“Most students, however, continue on to Algebra II, which largely exists to prepare students for calculus. Calculus, in turn, gets you into college. Once college begins, however, you’ll probably never differentiate another equation unless you pursue a degree in math, science, or engineering.”

So, he apparently knows a version of statistics that doesn’t involve any calculus: no Central Limit Theorem or any tests for hypotheses other than perhaps the chi-square, which he uses by rote, the way I use Mathematica. In fact, he says so in the Preface: “When relevant experimental evidence is thin or nonexistent (as it usually is), I put my trust in Ordinary Least Squares with control variables.”

His rhetorical challenges to broader education, by which I presume he means the distribution requirements still in effect in colleges of arts and sciences, despite the trendy new curricula that have degraded them, are bluntly stated: “…few college graduates use higher mathematics, foreign languages, history, or the arts on the job.” (And of course, their jobs are their whole lives, aren’t they? Nothing else is worth learning.)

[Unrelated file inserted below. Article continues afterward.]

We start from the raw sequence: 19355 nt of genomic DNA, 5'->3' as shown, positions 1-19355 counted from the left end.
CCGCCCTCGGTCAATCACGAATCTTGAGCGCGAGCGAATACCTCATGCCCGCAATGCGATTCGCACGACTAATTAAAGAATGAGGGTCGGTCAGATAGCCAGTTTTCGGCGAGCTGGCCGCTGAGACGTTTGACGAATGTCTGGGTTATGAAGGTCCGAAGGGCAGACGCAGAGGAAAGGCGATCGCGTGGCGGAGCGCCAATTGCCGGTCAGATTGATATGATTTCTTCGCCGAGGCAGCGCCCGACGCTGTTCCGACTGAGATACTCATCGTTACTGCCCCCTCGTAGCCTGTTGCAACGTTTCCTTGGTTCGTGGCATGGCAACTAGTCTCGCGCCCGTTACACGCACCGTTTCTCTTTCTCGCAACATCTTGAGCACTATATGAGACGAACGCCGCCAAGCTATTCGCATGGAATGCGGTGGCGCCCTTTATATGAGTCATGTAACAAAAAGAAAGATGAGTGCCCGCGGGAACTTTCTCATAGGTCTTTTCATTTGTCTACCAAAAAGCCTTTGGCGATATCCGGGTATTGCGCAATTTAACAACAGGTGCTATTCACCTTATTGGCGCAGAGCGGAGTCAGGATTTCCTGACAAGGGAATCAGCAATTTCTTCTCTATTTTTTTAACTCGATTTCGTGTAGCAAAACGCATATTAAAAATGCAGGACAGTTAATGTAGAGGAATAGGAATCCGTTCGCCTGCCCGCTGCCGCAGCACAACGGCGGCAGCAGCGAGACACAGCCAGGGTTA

He devotes several pages (44–46) to history and uses the well-known woeful ignorance that Americans have about their own past and their own laws to conclude that, “If we owe everything we know about history and civics to history and civics classes, we owe next to nothing.”

He feels the same way about foreign languages and regards the Spanish he was forced to learn as a total waste of his time. In response, I'd quote Goethe: "Wer fremde Sprachen nicht kennt weiss nichts von seiner eigenen." (He who knows no foreign languages knows nothing of his own language.) The man needs to get out more. Reading literature in Russian, French, and German has immensely facilitated and enriched my writing in English with new and more colorful and effective turns of phrase. And I have learned to look at the world in entirely new ways by seeing them from the point of view of an author who grew up in a different culture; by no means all of these important books have been translated into English.

I think it’s fair to read between the lines of this tirade and state the major premise that he is suppressing: “If only a minority of students are actually inspired to become educated or interested in the humanities, social sciences, pure science, foreign languages, and the arts, then it’s not worthwhile spending money and requiring these subjects for graduation.” This is a premise I abhor, and I think I can explain why, quoting one of those Old Books that he wouldn’t have taught any more (and in that project, success is well-nigh achieved already.)